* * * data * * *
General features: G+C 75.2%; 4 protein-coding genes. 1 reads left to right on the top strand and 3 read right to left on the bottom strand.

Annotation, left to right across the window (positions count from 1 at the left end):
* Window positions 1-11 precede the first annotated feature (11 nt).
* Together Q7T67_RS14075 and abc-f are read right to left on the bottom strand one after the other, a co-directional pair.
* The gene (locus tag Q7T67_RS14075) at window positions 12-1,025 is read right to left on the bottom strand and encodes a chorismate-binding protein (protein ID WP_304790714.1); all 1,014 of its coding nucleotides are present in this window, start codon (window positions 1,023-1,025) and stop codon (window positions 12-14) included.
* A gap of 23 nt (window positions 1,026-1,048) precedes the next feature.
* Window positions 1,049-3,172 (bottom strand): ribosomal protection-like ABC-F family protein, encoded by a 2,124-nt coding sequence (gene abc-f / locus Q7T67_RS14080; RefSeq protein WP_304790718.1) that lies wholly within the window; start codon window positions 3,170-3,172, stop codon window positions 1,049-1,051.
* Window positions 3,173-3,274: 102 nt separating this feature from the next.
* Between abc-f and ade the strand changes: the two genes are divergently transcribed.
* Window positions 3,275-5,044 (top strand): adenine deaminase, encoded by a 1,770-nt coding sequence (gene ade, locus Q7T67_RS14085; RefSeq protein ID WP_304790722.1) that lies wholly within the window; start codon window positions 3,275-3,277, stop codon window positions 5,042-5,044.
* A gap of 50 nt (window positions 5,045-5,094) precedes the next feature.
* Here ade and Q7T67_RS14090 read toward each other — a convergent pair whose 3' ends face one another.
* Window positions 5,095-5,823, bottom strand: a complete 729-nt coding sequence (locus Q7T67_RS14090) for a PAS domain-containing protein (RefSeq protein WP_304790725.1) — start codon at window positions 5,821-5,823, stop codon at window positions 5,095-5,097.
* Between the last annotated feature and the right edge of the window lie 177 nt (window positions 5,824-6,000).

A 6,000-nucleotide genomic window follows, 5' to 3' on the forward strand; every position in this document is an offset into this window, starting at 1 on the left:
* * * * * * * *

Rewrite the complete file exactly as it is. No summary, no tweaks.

General features: G+C 75.2%; 4 protein-coding genes. 1 reads left to right on the top strand and 3 read right to left on the bottom strand.

Annotation, left to right across the window (positions count from 1 at the left end):
* Window positions 1-11 precede the first annotated feature (11 nt).
* Together Q7T67_RS14075 and abc-f are read right to left on the bottom strand one after the other, a co-directional pair.
* The gene (locus tag Q7T67_RS14075) at window positions 12-1,025 is read right to left on the bottom strand and encodes a chorismate-binding protein (protein ID WP_304790714.1); all 1,014 of its coding nucleotides are present in this window, start codon (window positions 1,023-1,025) and stop codon (window positions 12-14) included.
* A gap of 23 nt (window positions 1,026-1,048) precedes the next feature.
* Window positions 1,049-3,172 (bottom strand): ribosomal protection-like ABC-F family protein, encoded by a 2,124-nt coding sequence (gene abc-f / locus Q7T67_RS14080; RefSeq protein WP_304790718.1) that lies wholly within the window; start codon window positions 3,170-3,172, stop codon window positions 1,049-1,051.
* Window positions 3,173-3,274: 102 nt separating this feature from the next.
* Between abc-f and ade the strand changes: the two genes are divergently transcribed.
* Window positions 3,275-5,044 (top strand): adenine deaminase, encoded by a 1,770-nt coding sequence (gene ade, locus Q7T67_RS14085; RefSeq protein ID WP_304790722.1) that lies wholly within the window; start codon window positions 3,275-3,277, stop codon window positions 5,042-5,044.
* A gap of 50 nt (window positions 5,045-5,094) precedes the next feature.
* Here ade and Q7T67_RS14090 read toward each other — a convergent pair whose 3' ends face one another.
* Window positions 5,095-5,823, bottom strand: a complete 729-nt coding sequence (locus Q7T67_RS14090) for a PAS domain-containing protein (RefSeq protein WP_304790725.1) — start codon at window positions 5,821-5,823, stop codon at window positions 5,095-5,097.
* Between the last annotated feature and the right edge of the window lie 177 nt (window positions 5,824-6,000).

A 6,000-nucleotide genomic window follows, 5' to 3' on the forward strand; every position in this document is an offset into this window, starting at 1 on the left: